Mutual Fund Trustees’ Role in Voting Proxies - June 2012 Print E-mail
Written by C. Meyrick Payne, Management Practice Inc. (MPI)   

Several years ago MPI wrote a Bulletin on this subject with Edward “Ned” Regan, the former Comptroller of New York State and an independent Trustee of the Oppenheimer Funds, where he served as Chair of the Proxy Voting Committee. This Bulletin is an updated version.

     One of a mutual fund board’s primary responsibilities is to ensure that fund shareholders receive value from their investment manager. This role includes assuring that the proxy vote, termed an “asset” of the fund by federal regulators, is cast in a manner that optimizes the long-term value of the fund.

     For many years mutual funds played down their proxy voting rights. In effect they abstained from participation in issues that, in the opinion of the investment adviser, were best left to corporate executives. The logic went: if the portfolio manager does not believe in the proposals of corporate management, then sell the stock. An exception was always fund complexes with social agendas, such as Calvert or Domini. However starting about 10 years ago mutual funds became much more active in exercising their corporate governance rights.

    As the fund industry grew and the number and variety of funds within a complex multiplied, the issue of actually voting proxies became ever more difficult.  Most complexes now participate in the process. Just selling a position is no longer practical because the investment is too large and the market impact too severe. Furthermore many funds are invested in indexes that, by definition, make an individual stock impossible to sell.  The equity holdings of major fund complexes have become more akin to those of CALpers or TIAA-CREF. The managers of these major pension funds believe that they have a fiduciary responsibility to vote their proxies. They believe they can create stockholder wealth by judiciously exercising proxy rights. The question for fund trustees is whether the same logic holds for them.

Mechanics of Proxies are Complicated

     The mechanics of tracking, voting on a timely basis and justifying proxy positions are difficult. CALpers and TIAA-CREF are reputed to vote between 1,000 and 2,000 proxies annually. A large mutual fund complex may hold 2,000 to 3,000 equity positions in multiple funds and portfolios. Many of these positions may be overseas. The mechanics of handling such a large number of potential proxy votes is time consuming and management intensive.  As a result specialist proxy voting service providers have proven an effective way to handle the mechanics. Similarly some large fund complexes, and the custodians which support them, have developed computer programs to support the process.

Role of the Independent Trustees

     As with everything else, independent trustees should restrict their involvement in proxy voting to oversight only. Proxy voting represents one of those fascinating topics that can easily distract from the trustees’ primary role of fund governance.  This has come to mean that the independent trustees should be involved in selecting a service provider, setting the proxy voting policy, periodically checking to see it is followed, and only becoming involved in substantive exceptions.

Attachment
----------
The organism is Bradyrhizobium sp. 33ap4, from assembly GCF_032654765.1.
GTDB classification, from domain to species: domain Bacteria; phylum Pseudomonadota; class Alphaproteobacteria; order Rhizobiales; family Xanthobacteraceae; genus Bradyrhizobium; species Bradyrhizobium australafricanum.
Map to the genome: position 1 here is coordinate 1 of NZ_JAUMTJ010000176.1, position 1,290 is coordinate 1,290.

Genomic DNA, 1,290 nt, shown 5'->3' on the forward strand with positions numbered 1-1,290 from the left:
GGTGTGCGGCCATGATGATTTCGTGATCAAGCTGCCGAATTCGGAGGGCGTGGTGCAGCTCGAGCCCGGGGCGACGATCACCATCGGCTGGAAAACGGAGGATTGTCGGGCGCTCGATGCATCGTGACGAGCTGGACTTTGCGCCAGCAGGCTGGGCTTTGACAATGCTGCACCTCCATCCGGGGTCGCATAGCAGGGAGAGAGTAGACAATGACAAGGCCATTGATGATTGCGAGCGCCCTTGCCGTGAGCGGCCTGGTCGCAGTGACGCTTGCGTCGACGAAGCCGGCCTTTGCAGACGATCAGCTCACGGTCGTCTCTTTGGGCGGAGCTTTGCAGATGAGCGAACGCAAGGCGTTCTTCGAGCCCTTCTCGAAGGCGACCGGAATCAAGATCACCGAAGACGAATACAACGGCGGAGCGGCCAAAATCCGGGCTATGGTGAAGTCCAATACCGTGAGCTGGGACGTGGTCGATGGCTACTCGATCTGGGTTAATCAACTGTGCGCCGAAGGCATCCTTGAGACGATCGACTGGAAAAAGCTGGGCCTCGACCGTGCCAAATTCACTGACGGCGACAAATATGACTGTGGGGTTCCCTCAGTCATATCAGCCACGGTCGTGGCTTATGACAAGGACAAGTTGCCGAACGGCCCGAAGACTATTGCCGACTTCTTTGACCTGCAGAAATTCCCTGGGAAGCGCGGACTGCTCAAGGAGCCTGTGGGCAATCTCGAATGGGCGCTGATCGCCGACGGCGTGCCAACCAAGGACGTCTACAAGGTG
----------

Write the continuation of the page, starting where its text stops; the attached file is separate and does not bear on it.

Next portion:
Sometimes fund trustees can fulfill their responsibilities by appointing a special committee. This happens less frequently than designating proxy-voting responsibilities to another committee, such as the Brokerage, Audit, Compliance, or the Investment Committee. In every case the responsibility is to adopt a proxy voting process and then to see it is followed, with material exceptions brought to its attention.

     Several years ago MPI conducted a survey of proxy voting polices among mutual fund boards.  These were the most frequent positions on proxies voted:

  • In favor of election of directors and auditors as recommended by corporate management.
  • In favor of governance resolutions proposed by management, including the classification of Boards so that Directors serve on rotation, usually for three years.
  • Against special interest groups and antagonistic resolutions, such as controversial positions on social issues.
  • Against issues of managerial enrichment, with the exception of modest stock options.
  • Extraordinary resolutions, such as anti-takeover defenses, receive explicit consideration.

     Exceptions to the established voting policy, or that adopted by the specialized service provider, were often brought to the attention of the independent fund trustees, albeit after the vote has been cast. When the management company believes a vote should be cast differently than called for by the guidelines, the exception should be brought to the mutual fund board committee responsible.

     One concern expressed in confidence by a senior executive of a large fund management company was that an inherent conflict of interest can occur when an investment advisor is faced with voting against corporate management. Such an aggressive act may impair, or be perceived to impair, the possibility of serving that corporation in some other capacity, such as pension fund management or underwriting a stock offering or advising on a merger.

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The role of independent trustees of mutual fund boards in overseeing the voting of corporate proxies is likely to become more important as the assets of mutual funds grow and the practicality of selling the funds’ holdings becomes ever more difficult. The assignment of responsibility for oversight of proxy votes will go a long way to ensuring that fund directors are abreast of the changes taking place in the governance of America’s corporations.

 
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